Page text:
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Learning from the Masters... #3: Frank Klausz - The best things come in small packages...

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Blog entry by Ethan Sincox posted 2570 days ago 883 reads 0 times favorited 12 comments Add to Favorites Watch
« Part 2: Frank Klausz Postponed... Part 3 of Learning from the Masters... series Part 4: When Opportunity Knocks... »

After spending most of a week trying to figure out a good way to summarize my seminar with Frank Klausz, I’ve come to a conclusion… I can’t. There is no way to document everything we talked about in a reasonable blog entry – it would be long enough to make a small book! I don’t like to write like that and I think you’d probably not get as much out of it reading it like that.

So instead, I’ve decided to write up shorter blog entries that focus on different aspects of the seminar. This is a good way to highlight the topics I feel are more important without burying them in a bunch of rambling drivel. (It’s also a great way to pad my blog count! Not that it matters to me, Mark…)

To give you a general idea of how the weekend went…

On Friday night, a few select members of the guild were picked to go out to dinner with Frank.

Photo Sharing and Video Hosting at Photobucket

On Saturday, Frank started by giving us a breakdown of his woodworking background. He then highlighted what we would cover during the rest of the weekend, breaking the topics down into four areas:

  • Understanding wood
  • Tools, Hand and Power
  • Joinery
  • Finishing

We then went into Understanding Wood, which took an hour or so of time. Lots of good, useful information came out of that one hour of discussion. It changed the way I will design any future project!

After that, we started in on Tools. For hand tools, he talked about the best places to get them (flea markets, garage sales, maybe even eBay if you’re smart about it) and the best tools to look for. He gave us a list of the basic hand tools every woodworker should have. He then worked his way into power tools. He didn’t spend much time on power tools, though he did focus a little on the table saw and the band saw. I don’t think he mentioned the word “router” more than three times. (He couldn’t spend hours talking about every single tool in the shop or else it would have been a month-long seminar.)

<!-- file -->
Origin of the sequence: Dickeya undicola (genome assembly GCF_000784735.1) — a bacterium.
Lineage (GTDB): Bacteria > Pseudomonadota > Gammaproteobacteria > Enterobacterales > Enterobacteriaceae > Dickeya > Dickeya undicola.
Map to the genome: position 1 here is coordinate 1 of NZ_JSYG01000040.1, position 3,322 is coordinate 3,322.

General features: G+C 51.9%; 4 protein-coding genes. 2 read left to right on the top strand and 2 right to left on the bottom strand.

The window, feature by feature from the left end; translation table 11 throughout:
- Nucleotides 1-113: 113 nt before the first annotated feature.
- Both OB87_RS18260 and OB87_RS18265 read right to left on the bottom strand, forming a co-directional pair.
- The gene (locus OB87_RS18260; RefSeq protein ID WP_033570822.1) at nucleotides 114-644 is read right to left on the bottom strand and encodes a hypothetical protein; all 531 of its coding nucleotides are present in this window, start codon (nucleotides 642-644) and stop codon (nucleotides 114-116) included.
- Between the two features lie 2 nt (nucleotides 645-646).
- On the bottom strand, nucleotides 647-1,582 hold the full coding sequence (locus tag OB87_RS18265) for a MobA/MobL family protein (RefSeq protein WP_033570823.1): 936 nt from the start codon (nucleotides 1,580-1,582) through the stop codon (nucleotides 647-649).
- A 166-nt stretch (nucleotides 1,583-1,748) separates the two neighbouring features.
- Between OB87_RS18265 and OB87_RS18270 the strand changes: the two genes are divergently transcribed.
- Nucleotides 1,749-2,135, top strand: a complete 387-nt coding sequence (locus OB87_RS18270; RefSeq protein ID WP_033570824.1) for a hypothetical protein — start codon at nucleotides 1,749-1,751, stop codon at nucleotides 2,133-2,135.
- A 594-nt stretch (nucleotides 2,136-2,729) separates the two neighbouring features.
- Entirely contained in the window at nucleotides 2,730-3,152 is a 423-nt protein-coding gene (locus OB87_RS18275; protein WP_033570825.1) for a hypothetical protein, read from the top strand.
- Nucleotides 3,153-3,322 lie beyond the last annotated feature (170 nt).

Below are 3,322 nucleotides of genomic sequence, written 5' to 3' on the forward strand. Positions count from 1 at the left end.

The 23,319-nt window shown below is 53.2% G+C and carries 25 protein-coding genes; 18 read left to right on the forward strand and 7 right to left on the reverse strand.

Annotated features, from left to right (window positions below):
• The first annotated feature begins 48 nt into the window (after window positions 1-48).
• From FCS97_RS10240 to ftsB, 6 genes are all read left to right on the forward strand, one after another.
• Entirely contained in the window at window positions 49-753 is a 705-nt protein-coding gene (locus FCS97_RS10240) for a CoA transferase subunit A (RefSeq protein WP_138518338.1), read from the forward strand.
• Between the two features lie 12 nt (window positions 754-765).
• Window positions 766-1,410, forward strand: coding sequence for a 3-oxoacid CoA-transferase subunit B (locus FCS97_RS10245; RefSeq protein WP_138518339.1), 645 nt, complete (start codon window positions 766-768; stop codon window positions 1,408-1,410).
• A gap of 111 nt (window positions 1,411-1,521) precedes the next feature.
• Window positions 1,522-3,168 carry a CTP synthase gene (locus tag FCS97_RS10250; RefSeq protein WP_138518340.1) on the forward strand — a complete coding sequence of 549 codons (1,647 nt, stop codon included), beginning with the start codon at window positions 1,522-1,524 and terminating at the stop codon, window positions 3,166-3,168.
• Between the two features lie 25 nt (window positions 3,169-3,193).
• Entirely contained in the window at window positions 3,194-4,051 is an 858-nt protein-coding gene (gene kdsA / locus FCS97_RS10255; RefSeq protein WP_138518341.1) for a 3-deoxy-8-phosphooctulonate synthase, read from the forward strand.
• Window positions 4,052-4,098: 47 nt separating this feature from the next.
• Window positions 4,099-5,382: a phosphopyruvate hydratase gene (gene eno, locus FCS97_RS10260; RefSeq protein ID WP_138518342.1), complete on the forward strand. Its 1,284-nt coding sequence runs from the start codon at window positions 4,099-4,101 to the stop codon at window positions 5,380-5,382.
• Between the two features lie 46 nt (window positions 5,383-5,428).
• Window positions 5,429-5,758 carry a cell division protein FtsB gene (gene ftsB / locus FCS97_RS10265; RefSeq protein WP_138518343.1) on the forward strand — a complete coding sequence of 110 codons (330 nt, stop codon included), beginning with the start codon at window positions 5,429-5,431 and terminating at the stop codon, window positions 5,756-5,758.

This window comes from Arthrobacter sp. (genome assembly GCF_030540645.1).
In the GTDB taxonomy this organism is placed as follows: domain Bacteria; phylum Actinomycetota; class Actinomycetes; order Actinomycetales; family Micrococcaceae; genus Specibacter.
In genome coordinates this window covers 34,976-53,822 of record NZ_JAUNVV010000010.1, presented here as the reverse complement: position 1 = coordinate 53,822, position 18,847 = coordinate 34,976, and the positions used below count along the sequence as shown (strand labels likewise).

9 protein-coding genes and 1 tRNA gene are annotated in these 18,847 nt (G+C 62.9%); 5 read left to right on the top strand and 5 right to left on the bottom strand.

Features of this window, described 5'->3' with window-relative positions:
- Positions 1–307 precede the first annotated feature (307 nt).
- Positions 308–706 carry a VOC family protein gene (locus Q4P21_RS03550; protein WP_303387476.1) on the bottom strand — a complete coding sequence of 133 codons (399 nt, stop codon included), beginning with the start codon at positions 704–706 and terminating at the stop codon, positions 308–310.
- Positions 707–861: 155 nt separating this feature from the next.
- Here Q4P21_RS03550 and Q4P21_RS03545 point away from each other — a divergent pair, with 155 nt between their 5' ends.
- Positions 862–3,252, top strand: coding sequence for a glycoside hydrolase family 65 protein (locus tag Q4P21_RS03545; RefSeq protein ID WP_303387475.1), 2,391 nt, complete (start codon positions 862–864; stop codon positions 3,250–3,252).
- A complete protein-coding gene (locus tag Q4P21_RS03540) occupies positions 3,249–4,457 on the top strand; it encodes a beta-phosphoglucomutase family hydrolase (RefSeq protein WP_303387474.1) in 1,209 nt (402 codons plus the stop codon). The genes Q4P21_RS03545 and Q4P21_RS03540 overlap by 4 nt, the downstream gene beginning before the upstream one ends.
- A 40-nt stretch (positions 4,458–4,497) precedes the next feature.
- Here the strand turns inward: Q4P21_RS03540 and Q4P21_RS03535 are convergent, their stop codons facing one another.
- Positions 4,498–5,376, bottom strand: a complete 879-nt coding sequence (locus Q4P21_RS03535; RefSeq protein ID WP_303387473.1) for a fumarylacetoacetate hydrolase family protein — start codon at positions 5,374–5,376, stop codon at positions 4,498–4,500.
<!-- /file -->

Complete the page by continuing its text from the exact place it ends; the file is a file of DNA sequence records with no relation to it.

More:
Most of the afternoon was spent on joinery, with a greater focus on hand-cutting dovetails. He also covered mortise and tenon joinery and some furniture construction basics.

At about 2:00 p.m. the first day, we paused to discuss Finishing for a little bit. That was mostly because he wanted to prepare some fresh shellac for the next day. In order to do so, he had to make it then because you have to swirl or stir it every 15 minutes for two hours or else you’ll get a chemical burn and your shellac will be useless.

At the end of the first day, I was able to get a picture with Frank.

Photo Sharing and Video Hosting at Photobucket

(Martin, just look at all the advertising I’m doing here!)

We spent most of Sunday talking about finishes. He spent a great deal of time on shellacs and very little time on lacquers. (I’ll go into why later.) He also talked about his favorite finishing technique and walked us through the different steps with about 10 sample boards he’d brought with him.

We ended with an open question-and-answer session where we could ask about anything he didn’t cover.

And then the weekend was over… Man, it went by way too fast!

I’ll start my next blog with the dinner on Friday night. It was a great experience to sit down with him in a social environment and one I’m glad I didn’t pass up…

-- Ethan, http://thekiltedwoodworker.com



12 comments so far

View MsDebbieP's profile

MsDebbieP

18614 posts in 2663 days


#1 posted 2570 days ago

I can’t wait to hear more. Sounds like you learned a lot.

(Also, I can’t get over how different you appear (to me) in these photos vs your little member’s pix).

-- ~ Debbie, Canada (https://www.facebook.com/DebbiePribeleENJOConsultant)

View Bill's profile

Bill

2579 posts in 2663 days


#2 posted 2570 days ago